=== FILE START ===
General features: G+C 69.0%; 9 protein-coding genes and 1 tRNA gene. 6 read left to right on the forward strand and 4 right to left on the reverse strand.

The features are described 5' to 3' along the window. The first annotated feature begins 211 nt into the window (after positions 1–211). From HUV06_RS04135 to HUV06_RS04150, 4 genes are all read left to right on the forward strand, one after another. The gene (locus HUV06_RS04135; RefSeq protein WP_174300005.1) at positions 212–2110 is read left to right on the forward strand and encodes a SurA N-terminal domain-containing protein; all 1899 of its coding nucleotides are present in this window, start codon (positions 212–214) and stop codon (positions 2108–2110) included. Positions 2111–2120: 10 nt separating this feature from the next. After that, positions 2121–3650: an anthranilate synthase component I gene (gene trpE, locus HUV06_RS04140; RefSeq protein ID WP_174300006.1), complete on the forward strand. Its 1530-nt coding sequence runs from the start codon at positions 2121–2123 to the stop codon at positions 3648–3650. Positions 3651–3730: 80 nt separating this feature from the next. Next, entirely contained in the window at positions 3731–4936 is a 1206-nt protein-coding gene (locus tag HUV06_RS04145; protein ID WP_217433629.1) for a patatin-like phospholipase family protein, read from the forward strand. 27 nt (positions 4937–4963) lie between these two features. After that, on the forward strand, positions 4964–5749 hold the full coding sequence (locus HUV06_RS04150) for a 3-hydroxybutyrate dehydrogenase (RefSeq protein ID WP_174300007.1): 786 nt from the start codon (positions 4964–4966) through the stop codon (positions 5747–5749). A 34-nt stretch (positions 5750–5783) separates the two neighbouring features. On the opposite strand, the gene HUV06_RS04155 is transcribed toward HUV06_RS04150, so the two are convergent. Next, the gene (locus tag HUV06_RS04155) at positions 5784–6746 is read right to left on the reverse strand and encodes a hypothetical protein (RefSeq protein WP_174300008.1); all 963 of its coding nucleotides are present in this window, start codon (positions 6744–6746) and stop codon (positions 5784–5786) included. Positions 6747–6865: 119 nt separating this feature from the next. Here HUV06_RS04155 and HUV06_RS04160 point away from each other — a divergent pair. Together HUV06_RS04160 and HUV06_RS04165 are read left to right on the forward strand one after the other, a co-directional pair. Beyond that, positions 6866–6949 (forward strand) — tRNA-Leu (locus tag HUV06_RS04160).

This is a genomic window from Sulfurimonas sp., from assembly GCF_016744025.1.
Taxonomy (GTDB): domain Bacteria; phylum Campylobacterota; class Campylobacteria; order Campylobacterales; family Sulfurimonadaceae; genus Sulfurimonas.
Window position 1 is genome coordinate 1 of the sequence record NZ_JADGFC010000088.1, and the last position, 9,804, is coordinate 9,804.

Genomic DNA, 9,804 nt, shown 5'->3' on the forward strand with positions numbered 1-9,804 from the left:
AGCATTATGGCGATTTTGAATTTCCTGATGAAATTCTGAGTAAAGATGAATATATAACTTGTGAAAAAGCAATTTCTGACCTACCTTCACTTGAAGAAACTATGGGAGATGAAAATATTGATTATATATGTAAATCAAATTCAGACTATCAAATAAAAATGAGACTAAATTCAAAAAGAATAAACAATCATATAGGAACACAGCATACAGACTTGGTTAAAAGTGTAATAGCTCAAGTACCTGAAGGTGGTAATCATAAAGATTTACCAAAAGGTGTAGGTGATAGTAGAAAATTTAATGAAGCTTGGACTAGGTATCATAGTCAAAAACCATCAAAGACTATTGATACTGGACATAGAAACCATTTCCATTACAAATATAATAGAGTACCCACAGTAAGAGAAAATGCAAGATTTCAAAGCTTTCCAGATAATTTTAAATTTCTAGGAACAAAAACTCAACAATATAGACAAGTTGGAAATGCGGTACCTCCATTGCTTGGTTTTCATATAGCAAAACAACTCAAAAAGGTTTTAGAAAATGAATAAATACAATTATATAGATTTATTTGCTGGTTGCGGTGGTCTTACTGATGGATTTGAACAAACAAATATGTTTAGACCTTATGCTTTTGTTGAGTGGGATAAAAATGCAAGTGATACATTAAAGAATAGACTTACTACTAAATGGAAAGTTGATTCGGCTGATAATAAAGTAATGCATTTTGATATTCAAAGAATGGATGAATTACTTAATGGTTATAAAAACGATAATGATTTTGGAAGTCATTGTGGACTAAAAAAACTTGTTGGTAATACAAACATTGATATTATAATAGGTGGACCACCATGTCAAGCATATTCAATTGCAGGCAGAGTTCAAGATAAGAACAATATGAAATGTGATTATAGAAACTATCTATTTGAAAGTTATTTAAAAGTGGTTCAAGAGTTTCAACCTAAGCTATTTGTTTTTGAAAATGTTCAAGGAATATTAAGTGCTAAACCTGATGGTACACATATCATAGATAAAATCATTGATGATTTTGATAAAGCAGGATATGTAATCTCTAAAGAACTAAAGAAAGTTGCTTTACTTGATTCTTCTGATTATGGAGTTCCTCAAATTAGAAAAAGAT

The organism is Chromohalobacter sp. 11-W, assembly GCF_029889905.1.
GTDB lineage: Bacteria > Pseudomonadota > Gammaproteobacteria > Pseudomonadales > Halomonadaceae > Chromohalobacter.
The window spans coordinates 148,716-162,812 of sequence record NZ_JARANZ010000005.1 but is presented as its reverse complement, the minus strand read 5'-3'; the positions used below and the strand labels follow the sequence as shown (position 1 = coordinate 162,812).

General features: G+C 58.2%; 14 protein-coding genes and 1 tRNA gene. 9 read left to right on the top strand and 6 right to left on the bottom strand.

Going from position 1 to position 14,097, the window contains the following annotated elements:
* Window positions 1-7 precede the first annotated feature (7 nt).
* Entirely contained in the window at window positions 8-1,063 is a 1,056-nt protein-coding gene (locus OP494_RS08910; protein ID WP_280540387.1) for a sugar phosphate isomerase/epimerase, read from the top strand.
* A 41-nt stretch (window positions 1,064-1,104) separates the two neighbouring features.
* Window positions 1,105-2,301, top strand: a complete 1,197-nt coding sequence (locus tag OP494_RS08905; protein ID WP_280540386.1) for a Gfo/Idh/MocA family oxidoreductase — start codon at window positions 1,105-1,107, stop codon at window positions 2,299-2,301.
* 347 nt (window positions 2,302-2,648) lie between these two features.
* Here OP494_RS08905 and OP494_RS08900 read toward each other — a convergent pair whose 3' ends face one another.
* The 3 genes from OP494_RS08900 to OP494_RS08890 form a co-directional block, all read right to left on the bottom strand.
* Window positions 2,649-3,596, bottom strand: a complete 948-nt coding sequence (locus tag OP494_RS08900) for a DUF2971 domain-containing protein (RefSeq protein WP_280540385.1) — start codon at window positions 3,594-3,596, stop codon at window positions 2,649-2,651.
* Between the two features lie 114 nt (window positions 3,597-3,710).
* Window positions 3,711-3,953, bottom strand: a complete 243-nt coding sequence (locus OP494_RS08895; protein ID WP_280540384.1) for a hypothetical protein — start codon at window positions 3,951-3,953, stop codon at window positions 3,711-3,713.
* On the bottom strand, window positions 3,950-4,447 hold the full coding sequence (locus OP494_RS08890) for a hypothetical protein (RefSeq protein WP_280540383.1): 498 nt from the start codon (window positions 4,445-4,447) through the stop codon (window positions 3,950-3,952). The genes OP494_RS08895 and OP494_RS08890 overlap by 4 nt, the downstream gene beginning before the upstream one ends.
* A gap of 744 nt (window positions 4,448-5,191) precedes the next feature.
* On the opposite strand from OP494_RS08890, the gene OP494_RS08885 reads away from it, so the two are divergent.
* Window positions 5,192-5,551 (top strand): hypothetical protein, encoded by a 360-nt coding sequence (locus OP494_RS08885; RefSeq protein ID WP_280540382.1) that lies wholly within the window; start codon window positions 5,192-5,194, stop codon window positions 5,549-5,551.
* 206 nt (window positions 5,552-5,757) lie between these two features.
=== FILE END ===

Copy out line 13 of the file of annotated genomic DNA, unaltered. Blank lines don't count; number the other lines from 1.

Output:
* Window positions 1-7 precede the first annotated feature (7 nt).